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"Kid A" by Radiohead (2000)

"Kid A" by Radiohead




Kid A

Released In:


Reviewed By:

Adam Mast



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As frequent readers of the Independent already know, many of us here on the staff voted Radiohead's O.K. Computer as the best album of the 90's. They've come along way from the obvious grunge of Pablo Honey. With The Bends, the band seemed to find their footing. With O.K. Computer, they put themselves on a pedestal with some of the greatest bands in rock and roll.

With their new release Kid A, they've created all at once a major classic and a big disappointment. Classic because it's highly experimental bringing to mind the U2 project Passengers Pink Floyd and even Vangelis. The opening track "Everything in it's Right Place" seems as if it's going to set the tone of the record with it's catchy techno beat and Thom Yorkes computer distorted vocals. Alas, Kid A doesn't really have a solid theme. People will probably react to this album the same way they did to The Beatles White Album-- "what happened to the Beatles?" In retrospect the White Album is full of magic and I suspect that Kid A, will also be thought of as a daring Masterpiece down the road a ways.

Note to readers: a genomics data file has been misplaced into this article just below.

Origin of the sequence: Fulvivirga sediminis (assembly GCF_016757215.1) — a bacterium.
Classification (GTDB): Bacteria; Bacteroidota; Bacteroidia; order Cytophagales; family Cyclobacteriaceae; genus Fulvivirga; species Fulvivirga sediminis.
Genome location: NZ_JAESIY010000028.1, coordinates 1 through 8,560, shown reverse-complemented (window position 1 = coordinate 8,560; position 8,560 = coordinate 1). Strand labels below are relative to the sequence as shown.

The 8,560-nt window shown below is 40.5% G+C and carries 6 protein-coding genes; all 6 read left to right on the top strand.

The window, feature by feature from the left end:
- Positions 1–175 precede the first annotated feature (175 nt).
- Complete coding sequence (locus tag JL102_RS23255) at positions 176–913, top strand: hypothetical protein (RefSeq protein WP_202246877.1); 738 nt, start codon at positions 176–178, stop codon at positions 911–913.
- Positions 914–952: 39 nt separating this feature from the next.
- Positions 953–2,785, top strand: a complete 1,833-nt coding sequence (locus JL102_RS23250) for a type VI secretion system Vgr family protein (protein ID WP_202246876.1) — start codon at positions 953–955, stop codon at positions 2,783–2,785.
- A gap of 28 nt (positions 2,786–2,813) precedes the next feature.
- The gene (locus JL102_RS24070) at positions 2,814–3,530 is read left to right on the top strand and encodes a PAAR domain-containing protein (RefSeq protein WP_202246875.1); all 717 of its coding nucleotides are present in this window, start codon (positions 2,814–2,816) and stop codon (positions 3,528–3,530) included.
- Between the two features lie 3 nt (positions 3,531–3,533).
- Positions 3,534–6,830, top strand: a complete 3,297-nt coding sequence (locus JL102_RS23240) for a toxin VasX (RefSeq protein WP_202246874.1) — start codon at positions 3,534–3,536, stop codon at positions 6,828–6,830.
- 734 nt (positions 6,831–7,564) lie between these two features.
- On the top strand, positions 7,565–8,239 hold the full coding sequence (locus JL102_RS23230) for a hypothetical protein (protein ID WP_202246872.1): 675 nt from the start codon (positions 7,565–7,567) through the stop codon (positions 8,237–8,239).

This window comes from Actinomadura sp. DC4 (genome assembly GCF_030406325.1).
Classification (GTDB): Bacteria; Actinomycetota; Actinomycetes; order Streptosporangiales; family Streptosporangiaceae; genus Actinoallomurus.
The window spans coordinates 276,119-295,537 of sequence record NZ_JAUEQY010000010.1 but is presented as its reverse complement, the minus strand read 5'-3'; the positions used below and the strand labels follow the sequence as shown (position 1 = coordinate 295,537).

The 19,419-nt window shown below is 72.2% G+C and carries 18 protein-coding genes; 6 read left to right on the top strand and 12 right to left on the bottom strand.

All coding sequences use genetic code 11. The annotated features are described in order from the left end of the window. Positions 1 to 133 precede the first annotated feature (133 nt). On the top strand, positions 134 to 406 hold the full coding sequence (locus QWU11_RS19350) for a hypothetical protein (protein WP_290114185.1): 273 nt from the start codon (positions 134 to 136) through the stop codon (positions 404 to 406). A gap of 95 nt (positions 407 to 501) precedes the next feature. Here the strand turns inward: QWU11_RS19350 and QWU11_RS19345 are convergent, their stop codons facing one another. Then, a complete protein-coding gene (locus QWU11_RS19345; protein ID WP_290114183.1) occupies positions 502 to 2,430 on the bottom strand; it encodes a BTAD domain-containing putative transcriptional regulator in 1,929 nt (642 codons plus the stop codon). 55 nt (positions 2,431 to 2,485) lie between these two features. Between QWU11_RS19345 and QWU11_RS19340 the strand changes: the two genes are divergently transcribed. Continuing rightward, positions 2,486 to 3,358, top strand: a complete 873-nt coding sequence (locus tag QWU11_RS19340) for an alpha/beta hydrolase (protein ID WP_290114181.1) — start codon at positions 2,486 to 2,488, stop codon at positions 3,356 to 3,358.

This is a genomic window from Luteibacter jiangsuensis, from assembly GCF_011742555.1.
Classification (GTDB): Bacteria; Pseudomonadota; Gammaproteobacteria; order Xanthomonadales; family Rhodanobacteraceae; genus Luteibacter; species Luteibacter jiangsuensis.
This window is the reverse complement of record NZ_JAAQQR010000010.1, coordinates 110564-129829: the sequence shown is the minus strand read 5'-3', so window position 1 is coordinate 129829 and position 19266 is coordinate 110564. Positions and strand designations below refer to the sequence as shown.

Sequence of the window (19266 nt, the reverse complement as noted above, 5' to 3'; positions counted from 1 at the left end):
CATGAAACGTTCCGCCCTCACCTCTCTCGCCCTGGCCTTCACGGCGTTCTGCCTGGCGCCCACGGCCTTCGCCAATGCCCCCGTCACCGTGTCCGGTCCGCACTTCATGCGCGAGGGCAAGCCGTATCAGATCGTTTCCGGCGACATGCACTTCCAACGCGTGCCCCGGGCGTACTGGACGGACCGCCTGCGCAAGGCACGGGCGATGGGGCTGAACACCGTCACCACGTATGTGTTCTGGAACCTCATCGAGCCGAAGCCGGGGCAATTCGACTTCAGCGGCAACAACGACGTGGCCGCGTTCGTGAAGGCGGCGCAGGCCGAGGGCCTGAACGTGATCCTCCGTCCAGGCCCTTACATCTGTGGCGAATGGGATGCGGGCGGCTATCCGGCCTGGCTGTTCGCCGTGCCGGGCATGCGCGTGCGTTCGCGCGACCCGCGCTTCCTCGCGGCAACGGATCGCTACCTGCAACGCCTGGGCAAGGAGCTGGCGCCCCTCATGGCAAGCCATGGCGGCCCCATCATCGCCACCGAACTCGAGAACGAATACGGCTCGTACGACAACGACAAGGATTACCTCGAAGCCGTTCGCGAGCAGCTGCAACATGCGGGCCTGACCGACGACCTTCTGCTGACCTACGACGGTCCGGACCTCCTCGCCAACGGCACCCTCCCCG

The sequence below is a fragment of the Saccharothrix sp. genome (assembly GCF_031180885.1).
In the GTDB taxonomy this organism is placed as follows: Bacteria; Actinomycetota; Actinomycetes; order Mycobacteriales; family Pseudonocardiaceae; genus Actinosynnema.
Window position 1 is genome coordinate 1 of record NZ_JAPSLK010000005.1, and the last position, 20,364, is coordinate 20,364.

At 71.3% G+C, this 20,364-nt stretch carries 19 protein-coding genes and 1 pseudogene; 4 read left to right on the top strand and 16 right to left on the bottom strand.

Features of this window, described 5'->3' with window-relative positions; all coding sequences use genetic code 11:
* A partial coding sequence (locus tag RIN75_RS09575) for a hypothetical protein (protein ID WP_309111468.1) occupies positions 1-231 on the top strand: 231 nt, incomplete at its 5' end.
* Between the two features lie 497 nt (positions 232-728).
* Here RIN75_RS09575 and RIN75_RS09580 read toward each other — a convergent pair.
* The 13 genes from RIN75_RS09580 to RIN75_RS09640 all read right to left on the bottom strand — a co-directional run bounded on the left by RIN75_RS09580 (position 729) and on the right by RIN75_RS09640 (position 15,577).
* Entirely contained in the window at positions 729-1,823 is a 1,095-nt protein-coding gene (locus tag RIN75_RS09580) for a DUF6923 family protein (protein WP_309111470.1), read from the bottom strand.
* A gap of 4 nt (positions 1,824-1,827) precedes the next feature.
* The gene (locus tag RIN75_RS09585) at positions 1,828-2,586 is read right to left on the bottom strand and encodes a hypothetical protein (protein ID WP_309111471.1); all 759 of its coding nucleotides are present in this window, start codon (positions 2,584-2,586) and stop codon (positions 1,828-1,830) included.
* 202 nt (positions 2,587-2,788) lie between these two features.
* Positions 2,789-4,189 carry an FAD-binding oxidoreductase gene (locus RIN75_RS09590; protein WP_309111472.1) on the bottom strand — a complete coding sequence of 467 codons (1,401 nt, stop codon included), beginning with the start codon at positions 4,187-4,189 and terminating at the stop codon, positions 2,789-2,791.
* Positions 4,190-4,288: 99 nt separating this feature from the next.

It's as if the band was so put-off by their sudden and overwhelming success (as displayed in the boring and fan-unfriendly film Meeting People is Easy) that they decided not to worry about it and play whatever came into their heads. Radiohead has always been a band that disdains the trappings of rock and roll, and they march to their own skewed drummer, but this wonÕt stop Kid A from being a big disappointment to those who longed for more of the beautiful, well-thought-out tunes of O.K. Computer. In fact, Yorke's vocals only seem apparent on about half of Kid A, and the album is not what you'd call accessible. That's not to say that Kid A is without it's share of cohesive tunes. "How to Disappear Completely," "Optimistic," and "Motion Picture Soundtrack," are what people sort of come to expect from the band.

Kid A is a very gloomy, atmospheric piece and I admire it's boldness. With each listen, I get something new out of it and that's what a good record is supposed to be about. Rumor has it that the band will have another album out next year and it will be more pop oriented. Until then, put your guard down and let the the experimental Kid A take you away.

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